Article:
There is a smile on the face of Gavin Henson which has been missing for the past few years.
The man who sought to make rugby as popular of football, who courted the tabloid headline writers has remembered why he fell in love with sport in the first place. He is back in touch with the origin of his fame.
"At heart I'm a massive fan of Welsh Rugby and it was amazing to watch the World Cup. They were incredible and it's the best I've seen Wales play. I found it exciting as a fan."
Henson is dressed in the shirt of his new team, the Cardiff Blues, smart jeans and brown shoes. He is unseasonably tanned, not the teak-orange of the past, more a naturally sunned look.
The hair is, naturally, faultless. Some things do not change.
He cuts a relaxed figure as he mingles with the media.
"I really enjoyed watching the matches; Jamie Roberts is probably the best 12 in the world now and I'm looking forward to playing with him at the Blues… If I can break into the team…"
One of the most recognisable faces in world rugby, the 29 year-old, has his mojo back. But it would appear the self-assurance of his early career has been tempered by his life experiences.
The boy who once ran away from a Wales training session in fear of having to speak in front of his new team mates is now a man conducting interview after interview with professionalism and ease.
"I've got 'that' feeling back now, I'm happy. I get to spend more time with my kids and I'm ready to get back into action here at the Blues and try to fight my way into the team."
During a television interview in 2010 Henson ruefully mused "be careful what you wish for", when questioned about his aim of achieving front page status.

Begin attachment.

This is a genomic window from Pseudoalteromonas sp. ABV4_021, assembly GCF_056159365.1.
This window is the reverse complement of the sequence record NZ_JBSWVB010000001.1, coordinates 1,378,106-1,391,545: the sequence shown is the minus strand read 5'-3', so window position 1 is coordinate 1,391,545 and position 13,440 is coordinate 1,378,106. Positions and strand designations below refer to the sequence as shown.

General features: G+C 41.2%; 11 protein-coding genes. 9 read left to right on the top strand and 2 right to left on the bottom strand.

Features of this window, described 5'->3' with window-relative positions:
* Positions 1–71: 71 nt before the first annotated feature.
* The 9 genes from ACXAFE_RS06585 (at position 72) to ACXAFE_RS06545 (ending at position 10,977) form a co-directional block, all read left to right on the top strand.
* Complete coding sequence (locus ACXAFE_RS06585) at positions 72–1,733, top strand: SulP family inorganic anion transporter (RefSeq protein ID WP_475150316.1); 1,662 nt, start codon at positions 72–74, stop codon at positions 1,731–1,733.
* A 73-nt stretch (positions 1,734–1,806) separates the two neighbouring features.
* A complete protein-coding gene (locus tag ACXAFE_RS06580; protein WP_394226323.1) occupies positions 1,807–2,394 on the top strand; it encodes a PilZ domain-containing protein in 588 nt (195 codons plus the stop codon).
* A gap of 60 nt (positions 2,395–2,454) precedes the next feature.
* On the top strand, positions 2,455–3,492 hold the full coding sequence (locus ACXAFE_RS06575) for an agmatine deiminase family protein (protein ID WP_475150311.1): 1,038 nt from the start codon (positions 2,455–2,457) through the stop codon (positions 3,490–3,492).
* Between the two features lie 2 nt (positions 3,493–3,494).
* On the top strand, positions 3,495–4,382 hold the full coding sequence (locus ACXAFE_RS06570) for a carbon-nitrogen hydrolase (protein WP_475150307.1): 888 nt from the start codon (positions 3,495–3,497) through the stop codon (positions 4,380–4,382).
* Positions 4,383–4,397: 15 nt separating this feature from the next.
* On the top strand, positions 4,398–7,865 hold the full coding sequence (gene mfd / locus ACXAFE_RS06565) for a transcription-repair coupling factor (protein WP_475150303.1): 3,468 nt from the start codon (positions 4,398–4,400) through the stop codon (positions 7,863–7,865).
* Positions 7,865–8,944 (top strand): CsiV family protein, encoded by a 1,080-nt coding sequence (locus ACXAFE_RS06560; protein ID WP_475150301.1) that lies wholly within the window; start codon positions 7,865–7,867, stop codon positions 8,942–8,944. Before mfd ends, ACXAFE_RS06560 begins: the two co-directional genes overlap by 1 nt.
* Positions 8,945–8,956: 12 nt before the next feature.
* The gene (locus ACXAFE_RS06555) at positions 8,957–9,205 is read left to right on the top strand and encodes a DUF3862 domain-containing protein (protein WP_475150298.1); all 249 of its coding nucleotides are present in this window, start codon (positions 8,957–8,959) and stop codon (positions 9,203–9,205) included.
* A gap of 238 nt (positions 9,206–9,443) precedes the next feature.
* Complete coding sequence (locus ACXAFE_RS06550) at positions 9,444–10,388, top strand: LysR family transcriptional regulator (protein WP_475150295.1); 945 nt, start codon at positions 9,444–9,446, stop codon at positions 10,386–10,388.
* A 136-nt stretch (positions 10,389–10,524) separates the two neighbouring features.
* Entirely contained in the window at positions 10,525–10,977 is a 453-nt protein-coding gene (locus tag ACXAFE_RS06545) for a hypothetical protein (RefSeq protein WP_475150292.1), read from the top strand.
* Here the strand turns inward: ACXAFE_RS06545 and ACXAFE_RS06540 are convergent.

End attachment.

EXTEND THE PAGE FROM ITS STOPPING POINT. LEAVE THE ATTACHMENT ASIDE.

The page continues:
"When I decided to take a break from the game [in 2009] I wasn't very happy.
"I just wasn't feeling anything before matches, there was no excitement there for me and I didn't like that feeling.
"It was nothing to do with Ospreys, they were great, I just wasn't happy personally and I kept get niggling injuries."
There is a level of realism that has perhaps been absent in the past.
Henson has always been honest to a fault during his interviews; but he now appears far more self-aware, in touch with the public perceptions of his fading role in Welsh rugby.
"I almost snuck onto that plane to New Zealand for the World Cup," he grins. "But I didn't deserve to be there. The other guys had all been training for two years working really hard and it would have been unfair for me to get a place."
After playing for Saracens and Toulon last season Henson returned to the Welsh camp. He impressed against the Barbarians and then picked up a wrist injury against England in Cardiff. The injury meant he watched the World Cup from his sofa.
"The Welsh boys deserve all of the plaudits they're getting. It wasn't frustrating to watch this time round because they played so well. I've missed out on World Cups before [2003 and 2007] and we haven't played that well; then it was frustrating. But not this time."
Henson finds himself in a strange position following the Welsh team making the semi-finals Rugby World Cup.
The rise of Rhys Priestland, Jonathan Davies and Scott Williams leaves him as an irrelevance to many, someone no longer needed given the richness of talent available. For others he is someone who has the potential to push the team to the next level.
"For me I would love to be a part of it, but I've got a lot of work to do to get up to their level. I'll do my best to try to get back in there. I haven't played in a World Cup and I think I can still do that, but at the moment I'm on trial here at the Blues."
His critics will argue that vanity and self-image will always prove his downfall. They will cite his willingness to plunge into the world of reality TV as evidence of an egotist. Someone who can never be a team player.
"I've learnt from my TV experiences." That is his response when questioned about his apparent new-found maturity. "Previously it was just rugby, rugby, rugby with me. Maybe the balance is better? Being a Dad has made me grow up too and hopefully its something you'll see out on the rugby pitch."